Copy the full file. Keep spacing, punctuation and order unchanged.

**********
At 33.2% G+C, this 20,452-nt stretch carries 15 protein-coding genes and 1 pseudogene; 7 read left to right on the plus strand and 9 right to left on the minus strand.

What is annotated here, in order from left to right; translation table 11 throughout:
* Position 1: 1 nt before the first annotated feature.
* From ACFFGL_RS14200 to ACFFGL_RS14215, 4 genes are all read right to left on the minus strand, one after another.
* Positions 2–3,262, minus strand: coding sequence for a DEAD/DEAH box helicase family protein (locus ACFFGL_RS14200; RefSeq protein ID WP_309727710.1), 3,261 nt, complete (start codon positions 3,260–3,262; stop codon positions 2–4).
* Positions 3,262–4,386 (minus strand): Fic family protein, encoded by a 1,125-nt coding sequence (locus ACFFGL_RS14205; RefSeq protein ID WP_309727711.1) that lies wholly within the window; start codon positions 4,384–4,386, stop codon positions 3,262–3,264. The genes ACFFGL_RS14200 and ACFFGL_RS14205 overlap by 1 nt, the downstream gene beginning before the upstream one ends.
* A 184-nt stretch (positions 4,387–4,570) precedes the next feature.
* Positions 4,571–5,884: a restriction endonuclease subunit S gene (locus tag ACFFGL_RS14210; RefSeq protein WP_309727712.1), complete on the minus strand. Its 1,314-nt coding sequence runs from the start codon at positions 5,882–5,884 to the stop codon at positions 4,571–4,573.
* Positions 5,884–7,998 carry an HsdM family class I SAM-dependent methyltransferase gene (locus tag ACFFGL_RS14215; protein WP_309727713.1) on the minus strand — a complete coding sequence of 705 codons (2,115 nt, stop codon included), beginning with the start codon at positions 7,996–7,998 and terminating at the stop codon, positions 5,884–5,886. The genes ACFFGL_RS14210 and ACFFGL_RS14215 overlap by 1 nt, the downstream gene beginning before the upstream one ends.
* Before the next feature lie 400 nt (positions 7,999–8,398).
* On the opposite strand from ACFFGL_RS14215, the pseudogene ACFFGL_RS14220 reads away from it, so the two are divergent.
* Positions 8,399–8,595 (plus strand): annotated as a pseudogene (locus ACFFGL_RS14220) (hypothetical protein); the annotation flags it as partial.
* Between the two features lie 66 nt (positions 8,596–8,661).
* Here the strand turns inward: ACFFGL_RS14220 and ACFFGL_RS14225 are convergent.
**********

At 33.2% G+C, this 20,452-nt stretch carries 15 protein-coding genes and 1 pseudogene; 7 read left to right on the plus strand and 9 right to left on the minus strand.

What is annotated here, in order from left to right; translation table 11 throughout:
* Position 1: 1 nt before the first annotated feature.
* From ACFFGL_RS14200 to ACFFGL_RS14215, 4 genes are all read right to left on the minus strand, one after another.
* Positions 2–3,262, minus strand: coding sequence for a DEAD/DEAH box helicase family protein (locus ACFFGL_RS14200; RefSeq protein ID WP_309727710.1), 3,261 nt, complete (start codon positions 3,260–3,262; stop codon positions 2–4).
* Positions 3,262–4,386 (minus strand): Fic family protein, encoded by a 1,125-nt coding sequence (locus ACFFGL_RS14205; RefSeq protein ID WP_309727711.1) that lies wholly within the window; start codon positions 4,384–4,386, stop codon positions 3,262–3,264. The genes ACFFGL_RS14200 and ACFFGL_RS14205 overlap by 1 nt, the downstream gene beginning before the upstream one ends.
* A 184-nt stretch (positions 4,387–4,570) precedes the next feature.
* Positions 4,571–5,884: a restriction endonuclease subunit S gene (locus tag ACFFGL_RS14210; RefSeq protein WP_309727712.1), complete on the minus strand. Its 1,314-nt coding sequence runs from the start codon at positions 5,882–5,884 to the stop codon at positions 4,571–4,573.
* Positions 5,884–7,998 carry an HsdM family class I SAM-dependent methyltransferase gene (locus tag ACFFGL_RS14215; protein WP_309727713.1) on the minus strand — a complete coding sequence of 705 codons (2,115 nt, stop codon included), beginning with the start codon at positions 7,996–7,998 and terminating at the stop codon, positions 5,884–5,886. The genes ACFFGL_RS14210 and ACFFGL_RS14215 overlap by 1 nt, the downstream gene beginning before the upstream one ends.
* Before the next feature lie 400 nt (positions 7,999–8,398).
* On the opposite strand from ACFFGL_RS14215, the pseudogene ACFFGL_RS14220 reads away from it, so the two are divergent.
* Positions 8,399–8,595 (plus strand): annotated as a pseudogene (locus ACFFGL_RS14220) (hypothetical protein); the annotation flags it as partial.
* Between the two features lie 66 nt (positions 8,596–8,661).
* Here the strand turns inward: ACFFGL_RS14220 and ACFFGL_RS14225 are convergent.